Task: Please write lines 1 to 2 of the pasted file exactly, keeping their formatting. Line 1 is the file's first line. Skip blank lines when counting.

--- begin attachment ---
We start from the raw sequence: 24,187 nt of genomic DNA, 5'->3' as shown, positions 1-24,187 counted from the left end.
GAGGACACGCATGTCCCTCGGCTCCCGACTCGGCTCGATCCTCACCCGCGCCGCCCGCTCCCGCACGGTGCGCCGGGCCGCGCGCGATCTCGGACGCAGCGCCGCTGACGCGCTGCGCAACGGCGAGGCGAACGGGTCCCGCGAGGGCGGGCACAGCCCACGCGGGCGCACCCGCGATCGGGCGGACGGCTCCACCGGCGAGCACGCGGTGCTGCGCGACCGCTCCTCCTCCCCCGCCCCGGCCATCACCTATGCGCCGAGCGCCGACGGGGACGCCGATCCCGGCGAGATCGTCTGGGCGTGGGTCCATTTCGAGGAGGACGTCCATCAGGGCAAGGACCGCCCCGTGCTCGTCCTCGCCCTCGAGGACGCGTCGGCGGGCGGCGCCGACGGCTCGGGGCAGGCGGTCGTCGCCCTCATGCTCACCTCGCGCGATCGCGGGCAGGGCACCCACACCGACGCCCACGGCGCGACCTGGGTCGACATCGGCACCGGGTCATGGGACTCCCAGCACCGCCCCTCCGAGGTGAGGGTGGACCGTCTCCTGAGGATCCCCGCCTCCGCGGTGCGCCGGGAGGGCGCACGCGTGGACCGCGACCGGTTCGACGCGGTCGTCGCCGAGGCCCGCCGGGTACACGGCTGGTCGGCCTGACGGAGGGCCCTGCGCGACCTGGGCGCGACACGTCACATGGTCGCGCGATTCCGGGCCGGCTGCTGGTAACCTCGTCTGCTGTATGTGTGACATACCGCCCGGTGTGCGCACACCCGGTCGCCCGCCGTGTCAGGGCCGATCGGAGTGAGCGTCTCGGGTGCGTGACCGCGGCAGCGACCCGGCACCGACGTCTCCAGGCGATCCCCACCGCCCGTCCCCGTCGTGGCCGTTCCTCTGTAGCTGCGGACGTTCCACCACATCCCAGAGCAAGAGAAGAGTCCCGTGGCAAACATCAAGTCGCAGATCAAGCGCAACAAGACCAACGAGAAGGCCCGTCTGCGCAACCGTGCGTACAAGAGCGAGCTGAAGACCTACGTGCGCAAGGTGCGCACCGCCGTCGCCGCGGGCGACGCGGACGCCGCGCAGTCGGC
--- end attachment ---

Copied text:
We start from the raw sequence: 24,187 nt of genomic DNA, 5'->3' as shown, positions 1-24,187 counted from the left end.
GAGGACACGCATGTCCCTCGGCTCCCGACTCGGCTCGATCCTCACCCGCGCCGCCCGCTCCCGCACGGTGCGCCGGGCCGCGCGCGATCTCGGACGCAGCGCCGCTGACGCGCTGCGCAACGGCGAGGCGAACGGGTCCCGCGAGGGCGGGCACAGCCCACGCGGGCGCACCCGCGATCGGGCGGACGGCTCCACCGGCGAGCACGCGGTGCTGCGCGACCGCTCCTCCTCCCCCGCCCCGGCCATCACCTATGCGCCGAGCGCCGACGGGGACGCCGATCCCGGCGAGATCGTCTGGGCGTGGGTCCATTTCGAGGAGGACGTCCATCAGGGCAAGGACCGCCCCGTGCTCGTCCTCGCCCTCGAGGACGCGTCGGCGGGCGGCGCCGACGGCTCGGGGCAGGCGGTCGTCGCCCTCATGCTCACCTCGCGCGATCGCGGGCAGGGCACCCACACCGACGCCCACGGCGCGACCTGGGTCGACATCGGCACCGGGTCATGGGACTCCCAGCACCGCCCCTCCGAGGTGAGGGTGGACCGTCTCCTGAGGATCCCCGCCTCCGCGGTGCGCCGGGAGGGCGCACGCGTGGACCGCGACCGGTTCGACGCGGTCGTCGCCGAGGCCCGCCGGGTACACGGCTGGTCGGCCTGACGGAGGGCCCTGCGCGACCTGGGCGCGACACGTCACATGGTCGCGCGATTCCGGGCCGGCTGCTGGTAACCTCGTCTGCTGTATGTGTGACATACCGCCCGGTGTGCGCACACCCGGTCGCCCGCCGTGTCAGGGCCGATCGGAGTGAGCGTCTCGGGTGCGTGACCGCGGCAGCGACCCGGCACCGACGTCTCCAGGCGATCCCCACCGCCCGTCCCCGTCGTGGCCGTTCCTCTGTAGCTGCGGACGTTCCACCACATCCCAGAGCAAGAGAAGAGTCCCGTGGCAAACATCAAGTCGCAGATCAAGCGCAACAAGACCAACGAGAAGGCCCGTCTGCGCAACCGTGCGTACAAGAGCGAGCTGAAGACCTACGTGCGCAAGGTGCGCACCGCCGTCGCCGCGGGCGACGCGGACGCCGCGCAGTCGGC